Single cell profiling has recently exploded into mainstream biology. Single cell profiling has been employed
in myriad applications in biology, including multiple diseases, embryonic development, comparative
evolutionary studies and aging. Most recently, single cell profiling has informed the phenomena of cellular
senescence. This proposal has two phases, UG3 (model systems), and UH3 (human validation).
Cellular senescence is a multi-faceted cell fate that arrests cell proliferation, essentially irreversibly, and
activates the production and secretion of pro-inflammatory cytokines, chemokines, growth factors, proteases
and lipids, termed the Senescence Associated Secretory Phenotype (SASP). The SASP can influence tissue
microenvironments, and thus senescent cells can strongly affect tissue function and likely the systemic milieu.
Senescent cells increase with age and can drive a growing list of age-related pathologies, ranging from
neurodegeneration to cancer, in part through the SASP.
There is increasing evidence that there are no universal markers for senescent cells. Instead, senescent
cells, while sharing certain characteristics and biomarkers, are remarkably heterogeneous, varying in
characteristics with genotype, cell and tissue type, senescence inducer, tissue (and cell culture)
microenvironment, and chronology (time after initial senescence induction).
While some of the more commonly employed senescence markers have utility in superficially identifying
senescent cells de novo, the onus remains on the investigator to demonstrate why a cell should be considered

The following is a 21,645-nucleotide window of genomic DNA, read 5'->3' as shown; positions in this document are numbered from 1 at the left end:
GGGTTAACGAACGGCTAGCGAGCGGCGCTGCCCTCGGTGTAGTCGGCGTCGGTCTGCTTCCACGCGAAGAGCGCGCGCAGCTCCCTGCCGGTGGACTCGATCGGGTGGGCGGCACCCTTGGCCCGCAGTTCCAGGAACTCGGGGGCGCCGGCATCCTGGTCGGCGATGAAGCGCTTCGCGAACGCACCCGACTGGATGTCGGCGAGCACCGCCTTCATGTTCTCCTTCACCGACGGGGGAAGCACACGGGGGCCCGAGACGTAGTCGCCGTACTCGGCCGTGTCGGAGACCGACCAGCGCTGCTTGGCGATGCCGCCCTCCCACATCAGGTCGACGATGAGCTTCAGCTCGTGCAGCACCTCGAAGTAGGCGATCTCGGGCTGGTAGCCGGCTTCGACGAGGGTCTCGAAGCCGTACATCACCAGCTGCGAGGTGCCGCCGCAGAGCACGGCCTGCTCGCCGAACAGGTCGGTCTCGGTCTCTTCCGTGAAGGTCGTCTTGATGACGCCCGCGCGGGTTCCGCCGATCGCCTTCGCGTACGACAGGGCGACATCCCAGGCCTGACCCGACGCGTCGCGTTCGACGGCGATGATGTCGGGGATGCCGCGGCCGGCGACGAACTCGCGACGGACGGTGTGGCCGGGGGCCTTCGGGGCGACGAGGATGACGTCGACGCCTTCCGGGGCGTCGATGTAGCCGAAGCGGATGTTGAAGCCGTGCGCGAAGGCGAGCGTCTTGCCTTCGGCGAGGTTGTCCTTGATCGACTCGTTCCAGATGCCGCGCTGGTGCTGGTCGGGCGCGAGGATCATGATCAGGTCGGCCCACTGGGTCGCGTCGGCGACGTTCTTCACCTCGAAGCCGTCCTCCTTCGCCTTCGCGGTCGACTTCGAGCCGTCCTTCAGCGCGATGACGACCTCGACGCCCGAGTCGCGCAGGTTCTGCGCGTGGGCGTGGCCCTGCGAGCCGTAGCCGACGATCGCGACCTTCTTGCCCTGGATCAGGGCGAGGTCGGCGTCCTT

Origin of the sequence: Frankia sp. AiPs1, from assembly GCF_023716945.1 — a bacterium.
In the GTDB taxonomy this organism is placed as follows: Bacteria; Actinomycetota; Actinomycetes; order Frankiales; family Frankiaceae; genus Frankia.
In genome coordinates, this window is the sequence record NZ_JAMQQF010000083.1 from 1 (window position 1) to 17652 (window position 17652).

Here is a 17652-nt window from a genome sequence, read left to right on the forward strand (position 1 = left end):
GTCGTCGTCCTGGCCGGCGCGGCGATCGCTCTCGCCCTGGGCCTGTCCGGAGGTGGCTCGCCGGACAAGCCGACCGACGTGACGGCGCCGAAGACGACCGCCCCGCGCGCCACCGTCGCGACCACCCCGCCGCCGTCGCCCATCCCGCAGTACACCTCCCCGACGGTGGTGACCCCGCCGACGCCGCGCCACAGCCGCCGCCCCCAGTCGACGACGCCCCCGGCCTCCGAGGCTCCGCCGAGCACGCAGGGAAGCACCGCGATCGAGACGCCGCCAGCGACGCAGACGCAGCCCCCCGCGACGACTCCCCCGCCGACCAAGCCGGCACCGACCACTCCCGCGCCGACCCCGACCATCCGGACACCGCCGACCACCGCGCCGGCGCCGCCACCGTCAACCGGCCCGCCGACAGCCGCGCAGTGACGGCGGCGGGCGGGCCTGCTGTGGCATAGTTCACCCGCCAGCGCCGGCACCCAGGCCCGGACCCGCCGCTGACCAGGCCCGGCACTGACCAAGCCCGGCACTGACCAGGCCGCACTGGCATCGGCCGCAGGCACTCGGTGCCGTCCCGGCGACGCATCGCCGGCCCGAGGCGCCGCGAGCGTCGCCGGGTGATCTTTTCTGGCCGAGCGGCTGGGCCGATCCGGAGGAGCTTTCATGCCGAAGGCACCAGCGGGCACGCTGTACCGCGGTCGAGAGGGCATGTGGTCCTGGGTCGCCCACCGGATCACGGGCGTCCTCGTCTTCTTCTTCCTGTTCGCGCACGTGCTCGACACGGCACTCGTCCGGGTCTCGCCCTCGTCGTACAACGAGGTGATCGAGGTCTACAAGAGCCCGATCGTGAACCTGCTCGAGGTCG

senescent, rather than relying on historical markers such as p16INK4a or p21Cip1. Thus, new technologies
designed to identify novel senescent cells and phenotypes are necessary that will require validation
both in culture and in tissue.
The ultimate goal of this proposal is to develop new technologies to map senescent signatures back to
intact human tissue. This goal will enable us to identify and spatially characterize senescent cells in each
tissue, uncovering unique markers depending on tissue and cell type.
Pilot 1: Identify senescent cells in the mouse vasculature, and determine if they can be detected by
ultrasound, and verified in human tissue; Pilot 2: Develop a microphysiologic ex vivo tissue-on-a-chip to model
ovarian senescence, and human tissue-tissue interactions via the SASP.
These two pilots will use a combination of cell surface markers identified in our initial profiling, and Digital
Spatial Profiling (DSP, Nanostring) or Visium (10x) to localize senescent signatures to morphological structures
and cells in tissue sections. Our proposal will develop validated markers of senescence in multiple tissues and
cell types not previously characterized to deploy these technologies to the broader community.